It's easy to get stuck in a fitness rut, using the same cardio machine over and over or taking the same kind of class every week. But when you hurt yourself, it could be your body's way of telling you that you're stuck in a rut and it's time to try something new.
Maybe you've damaged your knee from pounding the pavement for too long. Just because your doctor recommends you stay off of it for several weeks doesn't mean you have to stop moving entirely. Now would be the perfect time to check out your gym's water exercise program. If your back problem is flaring up, try out the recumbent stationery bike that's gathering dust in the corner. You might be surprised by how many calories using neglected muscles can burn. It's easy for the body to get used to common activities, so use pain as an excuse to challenge yourself with something totally new.
No matter how well trained they are, no fitness professional can ever know your body better than you do (if you listen to what it's trying to tell you). When you're recovering from an injury or dealing with a chronic condition, it's up to you to communicate with doctors, therapists and instructors about what you can and can't comfortably do.
A good instructor will be able to offer you modified movements that will protect your painful muscles and even show you exercises that will support your recovery. No one should ever make you feel bad about not doing something that makes you uncomfortable. You may also need to speak up for yourself when it comes to family and friends. They have no way of knowing what level of pain you're in unless you tell them.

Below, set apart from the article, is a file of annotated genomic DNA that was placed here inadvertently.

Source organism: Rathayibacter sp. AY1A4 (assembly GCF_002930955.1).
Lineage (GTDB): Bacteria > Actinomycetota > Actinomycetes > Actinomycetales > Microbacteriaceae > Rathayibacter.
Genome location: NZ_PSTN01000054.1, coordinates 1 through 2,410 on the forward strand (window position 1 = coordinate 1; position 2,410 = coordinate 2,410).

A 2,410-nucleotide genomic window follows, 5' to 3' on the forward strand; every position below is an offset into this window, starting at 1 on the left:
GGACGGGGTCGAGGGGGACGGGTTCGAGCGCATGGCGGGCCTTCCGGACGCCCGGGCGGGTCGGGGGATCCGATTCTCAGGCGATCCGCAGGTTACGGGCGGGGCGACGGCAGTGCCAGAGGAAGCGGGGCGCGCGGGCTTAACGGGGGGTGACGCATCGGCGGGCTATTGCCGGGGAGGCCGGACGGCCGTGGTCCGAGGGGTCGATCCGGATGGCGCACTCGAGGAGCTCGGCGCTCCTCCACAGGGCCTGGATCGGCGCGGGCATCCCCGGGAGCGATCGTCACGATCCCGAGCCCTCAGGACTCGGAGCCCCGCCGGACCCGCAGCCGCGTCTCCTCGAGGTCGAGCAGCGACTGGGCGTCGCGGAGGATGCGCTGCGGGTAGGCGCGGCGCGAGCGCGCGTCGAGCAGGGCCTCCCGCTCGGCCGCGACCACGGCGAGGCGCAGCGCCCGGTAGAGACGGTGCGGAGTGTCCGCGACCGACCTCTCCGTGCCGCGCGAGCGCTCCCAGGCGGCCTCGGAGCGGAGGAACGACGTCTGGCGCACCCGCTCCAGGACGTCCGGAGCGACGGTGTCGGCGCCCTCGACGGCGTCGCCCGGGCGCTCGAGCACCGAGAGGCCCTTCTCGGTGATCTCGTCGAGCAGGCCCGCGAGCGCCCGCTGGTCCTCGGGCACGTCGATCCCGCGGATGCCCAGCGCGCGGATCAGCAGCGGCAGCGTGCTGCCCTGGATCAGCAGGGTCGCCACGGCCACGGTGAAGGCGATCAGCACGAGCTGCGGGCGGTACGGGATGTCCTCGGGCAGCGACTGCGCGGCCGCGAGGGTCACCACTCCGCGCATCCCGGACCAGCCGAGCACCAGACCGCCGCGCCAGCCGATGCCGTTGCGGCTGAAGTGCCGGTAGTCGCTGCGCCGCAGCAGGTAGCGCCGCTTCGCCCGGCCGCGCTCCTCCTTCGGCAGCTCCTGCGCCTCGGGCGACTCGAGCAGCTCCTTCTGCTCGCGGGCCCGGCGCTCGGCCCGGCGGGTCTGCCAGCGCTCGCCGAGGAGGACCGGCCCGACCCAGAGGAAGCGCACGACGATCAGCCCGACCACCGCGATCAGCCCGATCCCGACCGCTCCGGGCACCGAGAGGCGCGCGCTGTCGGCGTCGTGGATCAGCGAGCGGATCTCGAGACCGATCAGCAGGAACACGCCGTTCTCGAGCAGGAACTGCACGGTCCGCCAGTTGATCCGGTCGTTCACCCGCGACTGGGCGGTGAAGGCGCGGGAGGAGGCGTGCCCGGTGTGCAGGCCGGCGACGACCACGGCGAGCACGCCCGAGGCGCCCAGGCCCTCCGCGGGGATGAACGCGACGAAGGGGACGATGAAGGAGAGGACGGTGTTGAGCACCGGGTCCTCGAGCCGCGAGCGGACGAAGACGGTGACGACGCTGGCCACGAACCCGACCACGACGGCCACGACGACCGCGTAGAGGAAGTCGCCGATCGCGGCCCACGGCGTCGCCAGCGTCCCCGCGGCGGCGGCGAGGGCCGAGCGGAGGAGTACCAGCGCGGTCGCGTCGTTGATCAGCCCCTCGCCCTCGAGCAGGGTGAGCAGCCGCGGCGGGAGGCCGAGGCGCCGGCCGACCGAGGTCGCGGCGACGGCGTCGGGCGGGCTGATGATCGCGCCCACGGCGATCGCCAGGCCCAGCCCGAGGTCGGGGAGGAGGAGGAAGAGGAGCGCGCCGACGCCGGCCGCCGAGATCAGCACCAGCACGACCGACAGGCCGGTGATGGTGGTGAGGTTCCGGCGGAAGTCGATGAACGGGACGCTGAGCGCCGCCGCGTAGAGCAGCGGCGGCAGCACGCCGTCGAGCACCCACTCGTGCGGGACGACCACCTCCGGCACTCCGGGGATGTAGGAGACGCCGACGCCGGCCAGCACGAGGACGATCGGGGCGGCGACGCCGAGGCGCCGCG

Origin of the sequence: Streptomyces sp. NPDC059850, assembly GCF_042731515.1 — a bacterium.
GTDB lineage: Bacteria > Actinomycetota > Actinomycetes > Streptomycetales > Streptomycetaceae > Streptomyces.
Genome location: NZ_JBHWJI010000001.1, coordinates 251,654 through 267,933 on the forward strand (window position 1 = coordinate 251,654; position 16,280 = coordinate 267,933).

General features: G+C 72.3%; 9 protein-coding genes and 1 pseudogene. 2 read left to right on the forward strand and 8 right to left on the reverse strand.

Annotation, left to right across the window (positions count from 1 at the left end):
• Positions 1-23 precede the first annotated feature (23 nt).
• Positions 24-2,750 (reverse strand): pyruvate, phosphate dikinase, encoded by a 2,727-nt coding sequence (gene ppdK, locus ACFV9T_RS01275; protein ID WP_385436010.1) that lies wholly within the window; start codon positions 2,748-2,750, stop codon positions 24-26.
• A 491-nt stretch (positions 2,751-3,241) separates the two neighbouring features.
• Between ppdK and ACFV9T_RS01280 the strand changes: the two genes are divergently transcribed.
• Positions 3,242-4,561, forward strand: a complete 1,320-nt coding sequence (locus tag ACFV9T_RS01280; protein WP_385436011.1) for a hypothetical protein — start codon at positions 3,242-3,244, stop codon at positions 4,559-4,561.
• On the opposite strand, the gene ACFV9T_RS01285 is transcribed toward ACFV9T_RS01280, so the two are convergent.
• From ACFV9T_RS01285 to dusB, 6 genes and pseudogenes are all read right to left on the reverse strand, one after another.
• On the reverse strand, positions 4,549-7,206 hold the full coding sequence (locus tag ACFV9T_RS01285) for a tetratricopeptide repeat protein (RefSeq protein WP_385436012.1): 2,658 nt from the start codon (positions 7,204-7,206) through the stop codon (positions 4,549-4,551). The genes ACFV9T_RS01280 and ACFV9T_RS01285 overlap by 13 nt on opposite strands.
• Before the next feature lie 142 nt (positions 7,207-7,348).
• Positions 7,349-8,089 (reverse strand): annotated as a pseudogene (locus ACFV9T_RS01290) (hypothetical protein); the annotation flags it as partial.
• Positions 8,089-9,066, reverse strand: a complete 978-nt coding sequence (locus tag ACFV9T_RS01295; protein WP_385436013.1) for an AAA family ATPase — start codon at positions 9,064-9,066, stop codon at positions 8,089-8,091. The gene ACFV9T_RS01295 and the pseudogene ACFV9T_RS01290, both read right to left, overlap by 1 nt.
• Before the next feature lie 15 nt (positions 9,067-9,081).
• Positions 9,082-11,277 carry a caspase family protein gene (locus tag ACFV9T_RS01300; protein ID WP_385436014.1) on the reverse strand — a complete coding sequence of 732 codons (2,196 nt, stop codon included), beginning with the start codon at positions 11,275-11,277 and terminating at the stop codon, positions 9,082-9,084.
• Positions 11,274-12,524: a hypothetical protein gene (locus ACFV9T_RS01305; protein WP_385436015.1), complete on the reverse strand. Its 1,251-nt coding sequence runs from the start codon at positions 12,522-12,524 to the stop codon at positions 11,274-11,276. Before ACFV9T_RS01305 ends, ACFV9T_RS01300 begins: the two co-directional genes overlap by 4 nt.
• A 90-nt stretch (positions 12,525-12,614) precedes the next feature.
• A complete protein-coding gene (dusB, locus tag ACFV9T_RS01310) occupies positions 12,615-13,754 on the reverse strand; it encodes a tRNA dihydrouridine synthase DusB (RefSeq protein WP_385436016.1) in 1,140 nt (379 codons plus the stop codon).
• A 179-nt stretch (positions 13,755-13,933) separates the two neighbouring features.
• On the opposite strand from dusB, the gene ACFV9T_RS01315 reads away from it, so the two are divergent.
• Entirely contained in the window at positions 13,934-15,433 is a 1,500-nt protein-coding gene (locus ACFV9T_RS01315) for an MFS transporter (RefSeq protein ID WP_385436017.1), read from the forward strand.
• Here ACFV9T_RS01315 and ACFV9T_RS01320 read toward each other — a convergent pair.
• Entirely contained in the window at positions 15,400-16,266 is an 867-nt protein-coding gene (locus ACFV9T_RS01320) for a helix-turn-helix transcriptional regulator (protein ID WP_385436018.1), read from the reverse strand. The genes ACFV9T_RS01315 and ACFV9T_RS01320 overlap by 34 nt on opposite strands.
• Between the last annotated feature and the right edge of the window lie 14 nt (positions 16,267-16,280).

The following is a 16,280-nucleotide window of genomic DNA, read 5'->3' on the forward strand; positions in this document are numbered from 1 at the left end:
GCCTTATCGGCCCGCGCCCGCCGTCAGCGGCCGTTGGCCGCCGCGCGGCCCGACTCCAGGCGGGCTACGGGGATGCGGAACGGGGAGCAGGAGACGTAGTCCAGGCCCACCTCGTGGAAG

Often, the journey to health and fitness can be a lonely one. It's easy to find support online, but it can be tough to find the same kind of support in our everyday lives. When we're in pain, it's crucial that we find ways to ask for help from our friends, family and medical professionals.
Asking for help is not a sign of weakness. It's a sign that you're listening to your body and being extremely honest with yourself and others about what you need. No one can read your mind. If you're too tired and sore to do the laundry this week, you may have to ask your daughter or your husband to do it. If your pain has persisted for more than week, you may need to go see a doctor. The sooner you ask for help, the sooner you can start to feel better!
Has your knee been twinging lately when you're on the treadmill? Or maybe your back has been extra stiff in the mornings. These kinds of small aches and pains are easy to ignore, but may be the first signs of a serious problem down the road. If you listen carefully to your body and take pain seriously, you can prevent big problems from ever happening in the first place.
The solution could be as simple as replacing your worn-out gym shoes with a new pair, or consulting a trainer about proper weight-lifting form. If small fixes don't solve the problem, you might want to check in with your doctor. It's always better to be safe than sorry.
If you hurt yourself or find yourself in pain for any reason, it's easy to beat yourself up about it. You might feel guilty for ignoring your sore hip or for pushing yourself too hard in class because the woman beside you was using heavier weights. But feeling guilty isn't going to make you feel better.
Instead, practice being kind to yourself in thought and action. Allow your body the time it needs to heal and chalk the experience up to a learning opportunity. Imagine how you would talk to a child who fell down and hurt herself. That's exactly how you should talk to yourself when you're in pain. Cut yourself some slack, recover and get back on your fitness program. Resolve to listen to your body in the future and forgive yourself when you forget to. Life is a long journey, and you can be your own best ally if you practice kindness toward yourself.